Edinburgh Expat Life Scotland Tips

Living in Edinburgh: The Expat Survival Guide

Oct 18

Edinburgh Princes Street Gardens Fountain

*This post was updated January 2024

So, you’re moving to Edinburgh? Or maybe you’re just toying with the idea of living in Scotland’s bonnie capital.

I lived in Edinburgh on a Youth Mobility Scheme Visa for two years and absolutely loved it. I had the time of my life, and I was completely devastated when I was deported it came time to leave.

But before I arrived, I worried about a million things: finding a job, adjusting to the weather, making friends — the list is never-ending.

Moving abroad is a nerve-racking experience, so I’ve put together tips and information to help alleviate some of the stress — including all the things I wish I knew before moving to Edinburgh.

If you’re looking for information about what to do when you first arrive (i.e. opening a bank account, registering with a doctor, etc.) check out this post: Moving to Edinburgh: Finding a Job and Getting Settled.

Ready to get stuck in? Scroll down for practical information, helpful tips, and a few (dozen) good reasons to live in Edinburgh!

Day-to-day life

Edinburgh is an incredibly livable city; it has all the fundamental elements of a major city, including world-class events, international restaurants, and lively nightlife, all within a compact, walkable space.

There’s always something going on here: the Scottish capital is host to an ever-changing rota of renowned festivals, including the largest arts festival in the world (AKA the Fringe Festival) and Hogmanay — one of the biggest New Year’s Eve parties in Europe.

There’s plenty of parks and green spaces, and you can find walking and hiking trails throughout the city. Public transportation is convenient and relatively painless.

It’s busy and dynamic, but not overly crowded or overwhelming. Travel is cheap and easy: you can fly to a number of famous European cities in less than three hours.

In short, it’s a really easy city to live in.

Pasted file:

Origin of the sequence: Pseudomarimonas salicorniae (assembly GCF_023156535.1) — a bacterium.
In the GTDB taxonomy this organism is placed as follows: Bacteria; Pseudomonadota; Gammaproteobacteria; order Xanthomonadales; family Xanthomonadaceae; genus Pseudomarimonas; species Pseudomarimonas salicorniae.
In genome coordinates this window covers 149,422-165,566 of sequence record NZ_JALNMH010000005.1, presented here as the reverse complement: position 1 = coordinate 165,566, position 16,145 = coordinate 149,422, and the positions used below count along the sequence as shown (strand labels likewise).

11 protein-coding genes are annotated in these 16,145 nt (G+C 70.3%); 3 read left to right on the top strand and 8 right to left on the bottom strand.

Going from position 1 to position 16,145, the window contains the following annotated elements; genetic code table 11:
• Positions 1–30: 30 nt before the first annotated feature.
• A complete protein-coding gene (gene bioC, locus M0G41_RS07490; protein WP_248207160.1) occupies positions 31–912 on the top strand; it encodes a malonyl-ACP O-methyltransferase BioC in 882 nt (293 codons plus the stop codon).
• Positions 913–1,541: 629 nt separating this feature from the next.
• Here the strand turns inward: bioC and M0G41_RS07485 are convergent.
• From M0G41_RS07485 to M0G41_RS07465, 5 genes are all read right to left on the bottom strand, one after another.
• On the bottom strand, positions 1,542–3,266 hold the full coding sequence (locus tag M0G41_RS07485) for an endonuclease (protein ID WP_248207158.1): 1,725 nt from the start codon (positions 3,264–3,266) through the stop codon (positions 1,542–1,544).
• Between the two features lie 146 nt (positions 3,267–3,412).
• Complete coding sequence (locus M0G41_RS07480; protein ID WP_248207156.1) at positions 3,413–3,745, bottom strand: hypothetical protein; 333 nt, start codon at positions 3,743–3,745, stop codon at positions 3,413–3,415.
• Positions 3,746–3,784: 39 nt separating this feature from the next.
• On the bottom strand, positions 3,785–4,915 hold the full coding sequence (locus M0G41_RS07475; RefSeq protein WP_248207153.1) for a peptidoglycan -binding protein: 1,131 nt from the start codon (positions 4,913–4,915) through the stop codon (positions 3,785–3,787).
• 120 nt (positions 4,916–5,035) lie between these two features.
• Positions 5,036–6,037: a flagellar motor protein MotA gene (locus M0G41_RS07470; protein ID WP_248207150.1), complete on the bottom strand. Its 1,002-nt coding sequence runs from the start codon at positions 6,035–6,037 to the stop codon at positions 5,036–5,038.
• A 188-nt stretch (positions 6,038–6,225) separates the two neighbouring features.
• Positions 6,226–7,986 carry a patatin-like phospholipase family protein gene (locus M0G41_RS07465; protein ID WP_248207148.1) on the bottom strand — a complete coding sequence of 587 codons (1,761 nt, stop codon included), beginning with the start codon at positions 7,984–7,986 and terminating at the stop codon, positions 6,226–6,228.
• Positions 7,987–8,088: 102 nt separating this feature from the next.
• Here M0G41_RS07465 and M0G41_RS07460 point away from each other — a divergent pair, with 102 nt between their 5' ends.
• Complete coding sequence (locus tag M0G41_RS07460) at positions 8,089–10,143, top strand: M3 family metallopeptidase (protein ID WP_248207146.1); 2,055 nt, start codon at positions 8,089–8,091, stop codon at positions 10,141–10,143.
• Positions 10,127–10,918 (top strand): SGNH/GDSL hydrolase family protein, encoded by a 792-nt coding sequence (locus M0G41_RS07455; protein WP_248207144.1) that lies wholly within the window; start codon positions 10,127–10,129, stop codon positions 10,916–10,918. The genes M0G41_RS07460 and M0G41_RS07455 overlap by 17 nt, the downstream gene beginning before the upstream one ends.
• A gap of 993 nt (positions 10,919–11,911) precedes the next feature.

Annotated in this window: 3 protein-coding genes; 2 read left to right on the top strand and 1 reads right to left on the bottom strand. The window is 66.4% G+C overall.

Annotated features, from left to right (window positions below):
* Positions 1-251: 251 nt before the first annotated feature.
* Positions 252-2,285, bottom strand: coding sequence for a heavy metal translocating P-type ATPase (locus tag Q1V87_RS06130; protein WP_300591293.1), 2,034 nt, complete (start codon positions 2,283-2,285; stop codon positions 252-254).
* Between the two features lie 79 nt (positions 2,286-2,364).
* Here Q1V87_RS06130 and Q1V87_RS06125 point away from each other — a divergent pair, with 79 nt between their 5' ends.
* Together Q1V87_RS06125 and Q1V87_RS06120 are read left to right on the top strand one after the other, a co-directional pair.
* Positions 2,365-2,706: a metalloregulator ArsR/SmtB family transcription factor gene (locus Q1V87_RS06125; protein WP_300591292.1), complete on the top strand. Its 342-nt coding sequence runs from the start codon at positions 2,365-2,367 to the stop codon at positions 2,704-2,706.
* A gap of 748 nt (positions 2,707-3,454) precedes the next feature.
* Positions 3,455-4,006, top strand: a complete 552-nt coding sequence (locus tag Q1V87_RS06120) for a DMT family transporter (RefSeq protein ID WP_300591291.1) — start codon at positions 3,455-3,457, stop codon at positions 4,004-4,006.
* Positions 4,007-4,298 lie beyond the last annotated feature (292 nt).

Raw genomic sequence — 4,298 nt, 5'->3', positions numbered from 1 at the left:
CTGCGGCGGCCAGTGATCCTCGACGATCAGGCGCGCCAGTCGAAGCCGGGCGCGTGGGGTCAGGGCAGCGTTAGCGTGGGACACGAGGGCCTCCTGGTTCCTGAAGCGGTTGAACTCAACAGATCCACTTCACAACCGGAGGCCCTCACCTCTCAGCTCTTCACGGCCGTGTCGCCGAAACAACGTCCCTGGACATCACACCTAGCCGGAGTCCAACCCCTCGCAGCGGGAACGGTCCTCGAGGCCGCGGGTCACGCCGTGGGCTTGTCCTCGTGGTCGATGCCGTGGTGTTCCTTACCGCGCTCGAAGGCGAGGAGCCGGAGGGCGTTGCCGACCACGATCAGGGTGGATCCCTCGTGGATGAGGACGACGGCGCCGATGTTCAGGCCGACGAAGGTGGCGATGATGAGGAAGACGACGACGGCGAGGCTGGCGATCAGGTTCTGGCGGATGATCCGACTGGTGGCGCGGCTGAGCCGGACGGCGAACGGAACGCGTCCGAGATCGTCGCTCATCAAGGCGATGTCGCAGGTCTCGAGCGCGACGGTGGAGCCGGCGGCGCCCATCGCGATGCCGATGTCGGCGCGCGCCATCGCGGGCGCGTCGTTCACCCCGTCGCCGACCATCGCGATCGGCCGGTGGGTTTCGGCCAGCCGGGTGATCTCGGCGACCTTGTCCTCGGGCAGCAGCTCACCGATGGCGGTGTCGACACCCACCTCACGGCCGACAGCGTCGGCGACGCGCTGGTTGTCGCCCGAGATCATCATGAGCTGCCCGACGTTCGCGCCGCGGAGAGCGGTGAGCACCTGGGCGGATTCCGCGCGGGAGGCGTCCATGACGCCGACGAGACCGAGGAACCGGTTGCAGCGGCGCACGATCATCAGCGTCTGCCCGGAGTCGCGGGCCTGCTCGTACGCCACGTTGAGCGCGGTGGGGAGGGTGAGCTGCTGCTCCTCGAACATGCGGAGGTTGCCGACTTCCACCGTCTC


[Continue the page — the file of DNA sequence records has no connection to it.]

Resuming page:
Edinburgh Calton Hill

The cost of living in Edinburgh

Now that I’ve waxed poetic about Edinburgh, here’s a bit of bad news: the city’s fantastic quality of life comes with a hefty price tag. Here’s a rough breakdown of what you might expect to pay in terms of rent and other expenses:

Rent: Depending on the type of accommodation, number of bedrooms, and the location, anywhere between £400 and £700+ per month in a shared flat (not including utilities like gas and energy).

Council tax: Roughly £120 or more per month for the whole household. Rates vary depending on the value of the property and discounts/exemptions are available for students.

Internet: £30 per month

Cell phone plan: £10 per month (I used giffgaff)

Groceries: £150 per month (this is roughly what I paid for one person)

Ridacard unlimited transportation pass: £62 per month

Single bus ticket: £2

Average restaurant meal: £15 – £20

Latte: £3

Pint of beer: £5

Nice cocktail: £9 – £10

The national minimum wage is £10.42 per hour for all workers aged 23 and over. This rate depends on your age and changes every April. You can find the current wage rates here.

Entry-level job salaries can fall in the range of £1,400 per month (after tax), while skilled/experienced employees can earn upwards of £2,000 per month.

Edinburgh Royal Mile

Finding a job